[OAI-implementers] XML Schema for OAI compliance with NSDL harvesting

Rachel Heery r.heery@ukoln.ac.uk
Thu, 13 Dec 2001 14:24:45 +0000 (GMT)

On Thu, 13 Dec 2001, Carl Lagoze wrote:

> - The latest DC thinking now includes the notion of "application
> profiles", saying that a "metadata record" may include dc elements (all
> optional, all repeatable) that can be mixed and matched with metadata
> elements from one or more other metadata vocabularies.  The nature of
> the mixing is, I believe, unspecified by DC - i.e., the application
> profile notion may allow for a dc element to be nested within the value
> structure of an element from another vocabulary (such as the dc-ed
> vocabulary mentioned in Tim's note).  For example, imagine a metadata
> record such as:

Just for some background.... within the DCMI community, and within the
SCHEMAS project, we have found the concept of application profiles useful
to understand the way standard data element sets are implemented 'in
practice'. An application profile is understood in this context as a
schema optimised in its content for a particular application or domain
i.e. a schema defined by a 'community of use' to specify the data elements
(terms) used by their application.

In reality we find that implementations use standard metadata element sets
(like DC, IMS etc) in an application specific way. For example by
specifying some data elements are mandatory, some should use values taken
from a particular schema like Library of Congress subject headings etc,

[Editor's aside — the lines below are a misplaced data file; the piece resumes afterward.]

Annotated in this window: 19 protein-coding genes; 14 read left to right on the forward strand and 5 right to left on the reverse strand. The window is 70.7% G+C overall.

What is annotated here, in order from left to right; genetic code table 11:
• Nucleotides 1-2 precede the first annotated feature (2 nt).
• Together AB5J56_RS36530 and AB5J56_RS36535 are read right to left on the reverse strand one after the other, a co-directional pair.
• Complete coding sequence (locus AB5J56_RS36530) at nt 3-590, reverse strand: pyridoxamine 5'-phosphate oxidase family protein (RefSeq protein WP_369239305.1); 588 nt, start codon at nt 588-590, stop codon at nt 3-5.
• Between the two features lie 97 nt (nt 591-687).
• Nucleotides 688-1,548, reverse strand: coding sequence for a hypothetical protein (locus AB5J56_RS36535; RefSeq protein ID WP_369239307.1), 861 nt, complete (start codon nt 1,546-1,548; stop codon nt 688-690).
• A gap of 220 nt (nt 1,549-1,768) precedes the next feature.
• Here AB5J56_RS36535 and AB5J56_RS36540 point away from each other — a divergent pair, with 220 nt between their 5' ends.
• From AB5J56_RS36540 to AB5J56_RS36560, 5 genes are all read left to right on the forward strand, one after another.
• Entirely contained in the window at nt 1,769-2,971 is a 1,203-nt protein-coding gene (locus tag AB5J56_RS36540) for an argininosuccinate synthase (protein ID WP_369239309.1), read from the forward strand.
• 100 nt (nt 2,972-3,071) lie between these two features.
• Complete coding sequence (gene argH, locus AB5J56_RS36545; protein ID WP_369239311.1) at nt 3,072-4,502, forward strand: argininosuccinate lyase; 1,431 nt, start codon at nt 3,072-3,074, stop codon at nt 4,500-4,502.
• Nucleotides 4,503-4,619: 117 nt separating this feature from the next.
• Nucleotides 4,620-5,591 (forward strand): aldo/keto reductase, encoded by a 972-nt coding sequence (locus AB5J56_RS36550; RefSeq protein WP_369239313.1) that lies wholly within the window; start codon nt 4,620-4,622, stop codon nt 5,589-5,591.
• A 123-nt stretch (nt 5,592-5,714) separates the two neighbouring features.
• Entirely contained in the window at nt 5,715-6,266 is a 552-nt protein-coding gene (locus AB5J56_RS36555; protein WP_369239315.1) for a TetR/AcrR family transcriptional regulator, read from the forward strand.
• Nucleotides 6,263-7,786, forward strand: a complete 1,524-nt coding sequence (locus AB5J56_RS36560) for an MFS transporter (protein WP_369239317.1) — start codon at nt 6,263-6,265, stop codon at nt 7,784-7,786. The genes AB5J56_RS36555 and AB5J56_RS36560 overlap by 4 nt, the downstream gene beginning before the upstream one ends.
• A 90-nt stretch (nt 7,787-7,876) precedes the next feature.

some might even contain data elements from different namespaces.

Its significant to realise that the application profile is defined at the
schema level.. any instance metadata is then created 'in compliance' to
that schema. Within the context of SCHEMAS project we have experimented
with publishing application profiles as RDF schemas, and looked at sharing
schemas within a schema registry. [1]

For more info on application profiles see:

What terms does your metadata use? Application profiles as 
machine-understandable narratives
     T. Baker, M. Dekkers, R. Heery, M. Patel, G. Salokhe -November 2001 
     Journal of Digitial Information, Vol 2. Issue 2. 
     HTML: <URL:http://jodi.ecs.soton.ac.uk/Articles/v02/i02/Baker/>  


1. http://www.schemas-forum.org/registry/desire/index.php3
Rachel Heery
University of Bath                              tel: +44 (0)1225 826724
Bath, BA2 7AY, UK                               fax: +44 (0)1225 826838